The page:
Sadly, to review a book of posters properly, you have to take out one of its pages. The page came out cleanly and easily along the perforation, producing a symmetrical poster; you'd have to look very closely to see which edge had been torn. I suspect many people will prefer to keep their books intact, although a wall plastered with the lot would look stunning. In one or two places the perforation on my copy has torn through normal reading. The index is less useful than it might have been, given that the book lacks page numbers; an index by artist would also have been welcome.

Unless you're a student looking to give your bedsit a pop art makeover, this is perhaps not a book you'd buy for yourself, but any comics fan would be absolutely delighted to receive it on their birthday. Definitely one for your Amazon wishlist.

DC Comics: the 75th Anniversary Poster Book, commentary by Robert Schnakenberg, Quirk Books, oversize pb, 208pp.

Wednesday, 19 January 2011

BFS Journal #1 – now going out to members!

The first issue of the new BFS Journal has been going out to members this week. If you're not a member, I believe there are a few copies in reserve, but join quickly or it'll be gone for good!

I'd been writing up to a quarter of some recent issues of Prism, but there's not as much as usual by me in this first combined publication; a combination of the deadline jumping forward and a bit of doubt about whether reviews would appear in the journal at all. But pages 93 to 97 of the journal are by me – all the dull BFS news! – and page 130, a review of Doctor Who: City of Spires.

Pages 62 to 87 print the runner-up and winner of the BFS Short Story Competition 2010, which I organised – "The Song" by Travis Heermann and "Omar, The Teller of Tales" by Robin Tompkins – but because of the way the competition works I haven't actually read them yet: I'm looking forward to that.

The journal certainly looks nice – unsurprisingly, if you spend twice as much on a publication, it looks twice as good! – but structurally it needs some work. It feels like three different publications stuck together between hard covers, which is exactly what it is. Giving the sections of a journal issue numbers seems redundant: we've already had a Dark Horizons #57, for one thing!

The next issue should be much better in that regard, this one having been pulled together in a rush. There's a lot of potential: once it settles down, and drops the pretence that it's three magazines rather than one, I think it will be very impressive. It's very handsome, nicely designed, and the full-page artwork looks brilliant. It feels very laid-back.

I haven't read much of it yet, but in Prism it seems very odd that David Riley has chosen to publish his review of Wine and Rank Poison under a pseudonym (or at least that's what I assumed – the comments are very similar to those made on his blog and on forums, and Ian Redfern is a pseudonym he's used in the past), but uses his own name for more positive reviews.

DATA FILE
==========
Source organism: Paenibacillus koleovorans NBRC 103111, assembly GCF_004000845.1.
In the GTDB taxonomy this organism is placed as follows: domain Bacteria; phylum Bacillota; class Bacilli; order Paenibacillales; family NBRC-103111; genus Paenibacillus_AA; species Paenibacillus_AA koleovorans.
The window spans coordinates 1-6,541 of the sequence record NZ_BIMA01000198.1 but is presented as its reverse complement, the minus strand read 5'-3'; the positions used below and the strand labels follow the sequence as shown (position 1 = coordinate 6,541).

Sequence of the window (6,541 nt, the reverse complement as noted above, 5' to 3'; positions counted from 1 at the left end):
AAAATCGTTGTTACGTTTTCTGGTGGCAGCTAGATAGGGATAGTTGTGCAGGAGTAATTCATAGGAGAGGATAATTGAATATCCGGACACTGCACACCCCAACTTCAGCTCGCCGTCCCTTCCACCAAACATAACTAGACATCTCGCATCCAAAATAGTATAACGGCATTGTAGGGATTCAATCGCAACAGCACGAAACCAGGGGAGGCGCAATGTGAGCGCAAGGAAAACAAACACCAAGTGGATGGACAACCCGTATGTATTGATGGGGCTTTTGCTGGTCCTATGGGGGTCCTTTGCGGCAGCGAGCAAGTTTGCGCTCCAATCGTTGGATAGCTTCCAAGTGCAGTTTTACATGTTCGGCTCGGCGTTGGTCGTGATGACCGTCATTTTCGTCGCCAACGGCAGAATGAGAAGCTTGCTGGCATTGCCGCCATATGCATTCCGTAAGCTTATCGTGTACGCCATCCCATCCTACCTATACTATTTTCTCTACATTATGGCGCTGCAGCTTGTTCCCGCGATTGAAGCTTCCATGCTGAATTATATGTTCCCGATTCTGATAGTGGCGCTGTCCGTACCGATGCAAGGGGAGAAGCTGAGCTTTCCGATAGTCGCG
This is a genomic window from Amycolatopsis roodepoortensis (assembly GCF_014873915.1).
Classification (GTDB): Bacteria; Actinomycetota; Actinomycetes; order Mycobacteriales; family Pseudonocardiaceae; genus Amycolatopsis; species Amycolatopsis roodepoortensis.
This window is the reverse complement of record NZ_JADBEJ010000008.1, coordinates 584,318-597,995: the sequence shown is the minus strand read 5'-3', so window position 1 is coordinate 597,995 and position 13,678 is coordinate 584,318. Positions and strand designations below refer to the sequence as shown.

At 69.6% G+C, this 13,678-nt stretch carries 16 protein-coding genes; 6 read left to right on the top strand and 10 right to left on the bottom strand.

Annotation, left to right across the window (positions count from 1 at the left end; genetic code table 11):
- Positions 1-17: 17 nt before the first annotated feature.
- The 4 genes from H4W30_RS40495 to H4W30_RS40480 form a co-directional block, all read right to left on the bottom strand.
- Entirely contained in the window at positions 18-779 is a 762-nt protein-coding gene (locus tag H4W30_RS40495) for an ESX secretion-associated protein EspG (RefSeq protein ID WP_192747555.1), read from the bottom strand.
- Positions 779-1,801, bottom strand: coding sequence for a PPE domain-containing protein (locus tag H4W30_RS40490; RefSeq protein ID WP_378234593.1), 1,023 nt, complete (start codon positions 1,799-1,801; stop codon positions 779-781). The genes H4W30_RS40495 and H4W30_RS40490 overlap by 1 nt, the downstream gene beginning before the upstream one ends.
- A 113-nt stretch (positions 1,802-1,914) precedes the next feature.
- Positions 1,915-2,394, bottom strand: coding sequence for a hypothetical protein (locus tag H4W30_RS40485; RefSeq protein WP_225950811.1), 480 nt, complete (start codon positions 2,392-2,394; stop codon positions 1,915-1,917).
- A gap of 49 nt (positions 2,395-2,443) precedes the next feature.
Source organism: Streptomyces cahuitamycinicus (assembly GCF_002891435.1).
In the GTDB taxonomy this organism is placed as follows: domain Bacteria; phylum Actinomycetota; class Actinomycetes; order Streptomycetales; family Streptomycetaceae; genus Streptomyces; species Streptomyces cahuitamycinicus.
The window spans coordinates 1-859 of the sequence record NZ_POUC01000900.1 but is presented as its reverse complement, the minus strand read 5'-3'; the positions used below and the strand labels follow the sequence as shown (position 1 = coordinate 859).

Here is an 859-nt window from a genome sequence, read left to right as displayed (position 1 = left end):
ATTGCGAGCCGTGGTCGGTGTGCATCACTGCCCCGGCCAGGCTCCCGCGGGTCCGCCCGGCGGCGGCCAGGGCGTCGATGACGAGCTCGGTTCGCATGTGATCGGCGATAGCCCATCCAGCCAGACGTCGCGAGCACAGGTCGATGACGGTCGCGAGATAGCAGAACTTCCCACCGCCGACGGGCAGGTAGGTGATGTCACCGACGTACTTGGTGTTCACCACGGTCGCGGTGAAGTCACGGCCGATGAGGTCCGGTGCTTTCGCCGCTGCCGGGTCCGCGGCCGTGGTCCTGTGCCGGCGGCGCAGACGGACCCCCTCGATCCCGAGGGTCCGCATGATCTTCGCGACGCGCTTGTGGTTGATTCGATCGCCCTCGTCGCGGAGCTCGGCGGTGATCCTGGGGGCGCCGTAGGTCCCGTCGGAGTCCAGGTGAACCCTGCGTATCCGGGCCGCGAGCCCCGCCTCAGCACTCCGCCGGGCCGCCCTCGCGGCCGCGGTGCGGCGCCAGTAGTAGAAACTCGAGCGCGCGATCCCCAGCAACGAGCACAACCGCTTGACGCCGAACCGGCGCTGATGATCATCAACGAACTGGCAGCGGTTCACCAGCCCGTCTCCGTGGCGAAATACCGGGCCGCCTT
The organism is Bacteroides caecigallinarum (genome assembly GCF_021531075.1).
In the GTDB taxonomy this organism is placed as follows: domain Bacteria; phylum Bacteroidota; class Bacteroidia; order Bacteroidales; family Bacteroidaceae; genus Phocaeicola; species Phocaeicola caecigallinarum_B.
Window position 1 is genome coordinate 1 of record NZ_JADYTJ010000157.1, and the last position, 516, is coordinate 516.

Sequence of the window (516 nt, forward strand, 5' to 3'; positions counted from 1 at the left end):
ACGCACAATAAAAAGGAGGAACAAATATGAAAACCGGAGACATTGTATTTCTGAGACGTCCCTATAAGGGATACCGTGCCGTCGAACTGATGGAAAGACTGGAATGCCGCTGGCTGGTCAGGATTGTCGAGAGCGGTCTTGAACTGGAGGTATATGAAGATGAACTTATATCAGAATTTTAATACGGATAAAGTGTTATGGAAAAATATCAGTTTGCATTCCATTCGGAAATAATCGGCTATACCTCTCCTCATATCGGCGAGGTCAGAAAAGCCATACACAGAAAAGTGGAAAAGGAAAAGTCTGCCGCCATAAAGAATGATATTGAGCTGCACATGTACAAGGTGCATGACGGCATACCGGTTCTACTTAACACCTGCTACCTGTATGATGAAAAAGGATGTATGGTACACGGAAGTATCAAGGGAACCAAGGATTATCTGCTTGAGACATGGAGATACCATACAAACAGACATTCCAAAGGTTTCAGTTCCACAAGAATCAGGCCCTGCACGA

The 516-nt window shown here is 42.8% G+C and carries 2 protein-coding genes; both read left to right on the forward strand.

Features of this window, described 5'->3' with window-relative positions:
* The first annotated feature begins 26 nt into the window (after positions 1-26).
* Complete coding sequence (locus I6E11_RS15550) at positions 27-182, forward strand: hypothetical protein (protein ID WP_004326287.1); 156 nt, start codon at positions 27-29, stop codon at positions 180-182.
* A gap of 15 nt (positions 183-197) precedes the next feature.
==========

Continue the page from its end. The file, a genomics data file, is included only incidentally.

He's explained on the BFS forums that it was someone else using his pseudonym, making it an anonymous review, in which case it should have been printed as such (or not, which I think would be the decision of most editors), rather than being printed under a pseudonym to give it the cloak of respectability.

Giving books bad reviews isn't pleasant, and giving bad reviews to books by people you know is even worse, but if the reviewer doesn't respect their own opinions enough to stand by them, why would anyone else respect them? A grave misjudgment there by both reviewer and editor, if indeed they aren't one and the same.

On a more positive note, I enjoyed the interview with Kari Sperring – reading Living With Ghosts I was strongly reminded of Dumas, in particular La Reine Margot, by its images of people wandering through the streets of a city in chaos. I had no idea she was actually a Dumas scholar. Score one for me!

Six whole pages are given over to reprinting this ramble from Des Lewis's blog, which I expected to be annoyed by, but it worked very well in the context of a journal.

More comments when I've actually read it!

Tuesday, 18 January 2011

Brian Stableford: New Worlds of Fantasy

I interviewed Brian Stableford about his work with Black Coat Press for issue 56 of Dark Horizons, the journal of the British Fantasy Society, published in March 2010.

Could you tell us a bit about the kinds of books you've been translating for Jean-Marc Lofficier's Black Coat Press? And how many translations have you produced for them so far?

At present BCP has published 37 volumes of translation by me, plus a handful of my own works, but Jean-Marc has a further twelve in hand, including four further volumes of Maurice Renard and six of J.H. Rosny the Elder. I'm now plugging away with such writers as Henri Falk and Han Ryner while waiting for the likes of Jose Moselli and Edmond Haracourt to fall into the public domain in the next year or two. I aim to keep going at least until 2014, when André Couvreur will fall into the public domain. Alongside my choices I'll be doing translations for Jean-Marc, mostly of more recent writers from whom he's obtained permission to have their work translated, although I still have a couple of Feval's Habit Noir novels to do and may well do more Feval thereafter.